As part of Co:LAB Festival 2018
SNIPPETS FROM THE MONOLOGUES
By Nicola Schofield
All text copyright of Nicola Schofield, Highlight Collective
If I was your bathroom you’d have called a plumber by now.
I’m leaking. Every which way.
I made a joke about it yesterday and then I cried.
It’s just not what you think, you know?
All I’d kept thinking about was birth and getting through that. And I got through that.
And to be honest after that I didn’t think I’d be scared to poo.
I thought after that I’d be happy to climb a mountain.
Now I’m scared to poo.
The baby can’t stop but I’ve not been since – since during labour. That was – grim.
I imagined this bundle in my arms.
Soft cheeks. The baby smell. Talc.
No one uses talc but it’s what you imagine.
And it’s all true. Soft cheeks. The baby smell.
But so is all this other stuff no one warned me about.
And I wonder would I warn someone?
Are the endless tasks to keep the dark thoughts at bay?
The terror of what might happen to you.
The physicality of your presence.
At bath time you are at your most vulnerable, my mind thinks of children more vulnerable than you.
I think of abuse, neglect as I bathe you, wash your hair
This precious bath time sees my mind swim in muck.
How others would look at your body.
Thoughts that mean I rush to wrap a towel around you. Hide your nakedness
I smile at your dad, your grandparents when the ritual of bath time is shared.
What would they think if they knew?
They see your light so why can I only see the darkness that surrounds you?
And I am your security blanket against all of this.
I want to go. But –
I make a decision that I’m not going to lie.
When she comes in I give it back.
I stare at my daughter while the Health Visitor reads it.
Yes she says. According to this you – depression she says. That they can help. I try to listen to her but: I feel strange, you know?
She talks about what we’re going to do next. And when I leave there is a plan.
I take my daughter for a walk. She falls asleep. So I get a coffee and tell my husband. And he’s glad. Not the – I mean – getting help. He says he’s proud of me. And I cry again.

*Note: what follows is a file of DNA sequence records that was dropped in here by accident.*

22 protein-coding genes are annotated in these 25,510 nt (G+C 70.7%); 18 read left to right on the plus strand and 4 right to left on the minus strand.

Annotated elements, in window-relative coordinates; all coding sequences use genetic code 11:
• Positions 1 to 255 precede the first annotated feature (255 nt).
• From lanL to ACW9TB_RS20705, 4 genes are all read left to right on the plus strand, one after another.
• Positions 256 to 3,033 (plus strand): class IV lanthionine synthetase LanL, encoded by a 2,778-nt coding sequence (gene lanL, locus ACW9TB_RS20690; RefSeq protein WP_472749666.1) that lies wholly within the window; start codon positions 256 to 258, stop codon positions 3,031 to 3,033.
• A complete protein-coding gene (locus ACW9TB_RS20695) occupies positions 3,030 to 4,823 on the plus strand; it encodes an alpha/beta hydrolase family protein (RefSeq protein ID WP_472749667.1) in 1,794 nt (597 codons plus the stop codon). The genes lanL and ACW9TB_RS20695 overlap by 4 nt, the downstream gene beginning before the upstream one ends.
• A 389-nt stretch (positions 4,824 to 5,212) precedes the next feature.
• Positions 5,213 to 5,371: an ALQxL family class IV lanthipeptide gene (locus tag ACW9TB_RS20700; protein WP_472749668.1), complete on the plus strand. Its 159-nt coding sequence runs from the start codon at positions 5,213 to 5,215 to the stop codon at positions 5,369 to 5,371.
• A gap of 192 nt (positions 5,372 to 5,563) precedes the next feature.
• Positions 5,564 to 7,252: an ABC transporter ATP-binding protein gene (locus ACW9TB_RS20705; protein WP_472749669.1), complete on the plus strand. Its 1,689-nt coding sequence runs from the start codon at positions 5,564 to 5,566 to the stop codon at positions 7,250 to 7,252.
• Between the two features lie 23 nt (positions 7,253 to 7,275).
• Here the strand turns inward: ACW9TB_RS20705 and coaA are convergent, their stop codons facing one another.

There’s a phone call. It was part of the plan. And they have to ask me stuff. Have I wanted to harm myself? Harm others? Have I ever been a victim of abuse or violence? Ever been involved with social services?
I feel sick in my throat. What have I got us involved with?
But I tell the truth. And I swallow the fear down. And find myself saying yes. I’ll go to this group.
I’ve been to the first one now. It’s at a children’s centre.
I left her with my parents. Said I had a meeting at work about when I go back. They looked so happy when I left them. Mum said to enjoy it, a break.
I just nodded – how do I tell her?
There’s 5 of us in the group.
I’m nervous what to say. If they’ll be judging me, you know? The staff.
Then this mum says when she’s in the park she worries her baby will be kidnapped.
Another says she finds it hard to leave the house.
So then we don’t stop talking. Like it’s spilling out of us. I feel relief.
Cause it’s lonely sometimes.
The group finishes and we so we start to leave. Some have their babies in the crèche.
I sit in the car.
I feel a bit lighter. I’ll go again next week.
It’s not just me.
It’s not just me, is it?